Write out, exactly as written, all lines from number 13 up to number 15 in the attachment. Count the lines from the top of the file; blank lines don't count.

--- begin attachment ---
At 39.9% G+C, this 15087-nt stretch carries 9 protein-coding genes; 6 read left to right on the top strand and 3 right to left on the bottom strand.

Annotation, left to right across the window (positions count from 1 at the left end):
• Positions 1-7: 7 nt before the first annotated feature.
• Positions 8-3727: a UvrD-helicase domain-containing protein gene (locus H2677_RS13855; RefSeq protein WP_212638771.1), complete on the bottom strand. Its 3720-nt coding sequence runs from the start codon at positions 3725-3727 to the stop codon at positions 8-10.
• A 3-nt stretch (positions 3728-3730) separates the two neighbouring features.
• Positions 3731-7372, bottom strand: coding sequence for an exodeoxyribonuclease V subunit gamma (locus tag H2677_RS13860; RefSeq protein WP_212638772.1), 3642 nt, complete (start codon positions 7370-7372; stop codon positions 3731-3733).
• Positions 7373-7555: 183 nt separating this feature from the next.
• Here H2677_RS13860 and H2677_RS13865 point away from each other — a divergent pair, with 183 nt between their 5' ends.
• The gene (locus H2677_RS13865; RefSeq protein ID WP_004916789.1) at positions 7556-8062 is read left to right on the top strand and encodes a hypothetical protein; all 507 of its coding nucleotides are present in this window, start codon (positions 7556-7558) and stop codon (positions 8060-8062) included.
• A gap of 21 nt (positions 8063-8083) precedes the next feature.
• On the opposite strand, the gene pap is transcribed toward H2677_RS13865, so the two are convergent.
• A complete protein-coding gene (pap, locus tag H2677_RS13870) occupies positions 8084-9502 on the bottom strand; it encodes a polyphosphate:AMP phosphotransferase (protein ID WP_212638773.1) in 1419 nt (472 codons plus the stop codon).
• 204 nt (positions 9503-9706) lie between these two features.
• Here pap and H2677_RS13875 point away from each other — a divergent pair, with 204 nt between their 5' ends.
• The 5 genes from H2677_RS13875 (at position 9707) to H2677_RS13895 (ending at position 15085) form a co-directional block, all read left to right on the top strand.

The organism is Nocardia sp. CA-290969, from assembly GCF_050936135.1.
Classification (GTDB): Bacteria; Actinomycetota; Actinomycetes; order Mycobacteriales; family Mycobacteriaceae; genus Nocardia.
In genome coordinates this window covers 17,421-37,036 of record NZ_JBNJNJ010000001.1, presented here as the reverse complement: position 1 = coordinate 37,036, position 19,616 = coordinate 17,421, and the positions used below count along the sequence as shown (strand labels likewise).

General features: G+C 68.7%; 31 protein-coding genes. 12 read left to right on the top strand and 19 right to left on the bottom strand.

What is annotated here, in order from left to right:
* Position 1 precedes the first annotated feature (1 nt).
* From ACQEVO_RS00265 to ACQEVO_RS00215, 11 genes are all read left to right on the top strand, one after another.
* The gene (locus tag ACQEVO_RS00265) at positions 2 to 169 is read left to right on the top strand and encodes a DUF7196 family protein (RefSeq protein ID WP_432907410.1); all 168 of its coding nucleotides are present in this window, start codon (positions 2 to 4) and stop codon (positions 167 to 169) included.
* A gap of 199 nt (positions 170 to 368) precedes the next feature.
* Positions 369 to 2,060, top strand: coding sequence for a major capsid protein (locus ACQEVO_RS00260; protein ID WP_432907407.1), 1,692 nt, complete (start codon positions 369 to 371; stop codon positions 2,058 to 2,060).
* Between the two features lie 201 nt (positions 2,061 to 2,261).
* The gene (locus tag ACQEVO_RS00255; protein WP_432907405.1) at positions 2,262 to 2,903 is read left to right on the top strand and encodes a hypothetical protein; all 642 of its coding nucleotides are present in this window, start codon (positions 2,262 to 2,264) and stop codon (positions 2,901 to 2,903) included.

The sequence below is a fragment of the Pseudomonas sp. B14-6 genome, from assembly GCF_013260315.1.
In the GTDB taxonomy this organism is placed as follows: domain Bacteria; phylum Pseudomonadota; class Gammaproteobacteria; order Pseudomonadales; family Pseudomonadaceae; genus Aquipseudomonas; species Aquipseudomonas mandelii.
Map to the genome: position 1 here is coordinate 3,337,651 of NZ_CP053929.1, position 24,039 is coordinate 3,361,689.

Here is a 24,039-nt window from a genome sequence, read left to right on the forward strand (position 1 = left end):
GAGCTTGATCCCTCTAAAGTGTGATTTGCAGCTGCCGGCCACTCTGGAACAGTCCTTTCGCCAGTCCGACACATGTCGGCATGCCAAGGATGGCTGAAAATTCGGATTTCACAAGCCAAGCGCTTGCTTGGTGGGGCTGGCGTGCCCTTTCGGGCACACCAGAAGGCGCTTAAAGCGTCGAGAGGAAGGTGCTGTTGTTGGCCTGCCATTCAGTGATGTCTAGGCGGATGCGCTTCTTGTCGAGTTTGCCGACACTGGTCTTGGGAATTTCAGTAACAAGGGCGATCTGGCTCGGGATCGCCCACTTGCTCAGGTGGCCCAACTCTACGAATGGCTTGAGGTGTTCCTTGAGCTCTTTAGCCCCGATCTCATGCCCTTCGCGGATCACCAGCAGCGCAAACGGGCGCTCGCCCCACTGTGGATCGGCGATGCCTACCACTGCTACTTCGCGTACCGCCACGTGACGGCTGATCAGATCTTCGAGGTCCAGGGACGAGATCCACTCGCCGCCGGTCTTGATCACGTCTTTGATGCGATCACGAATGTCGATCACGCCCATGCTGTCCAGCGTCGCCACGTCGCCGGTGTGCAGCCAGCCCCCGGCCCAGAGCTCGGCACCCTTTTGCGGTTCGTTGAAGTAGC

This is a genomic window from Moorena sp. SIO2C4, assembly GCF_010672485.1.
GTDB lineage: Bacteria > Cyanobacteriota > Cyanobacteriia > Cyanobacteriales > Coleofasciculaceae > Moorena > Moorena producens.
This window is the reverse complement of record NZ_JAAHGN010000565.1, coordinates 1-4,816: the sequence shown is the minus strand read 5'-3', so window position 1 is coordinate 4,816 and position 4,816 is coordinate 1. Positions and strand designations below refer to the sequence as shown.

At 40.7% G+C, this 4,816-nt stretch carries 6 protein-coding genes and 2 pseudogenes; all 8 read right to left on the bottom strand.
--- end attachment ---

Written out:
• 204 nt (positions 9503-9706) lie between these two features.
• Here pap and H2677_RS13875 point away from each other — a divergent pair, with 204 nt between their 5' ends.
• The 5 genes from H2677_RS13875 (at position 9707) to H2677_RS13895 (ending at position 15085) form a co-directional block, all read left to right on the top strand.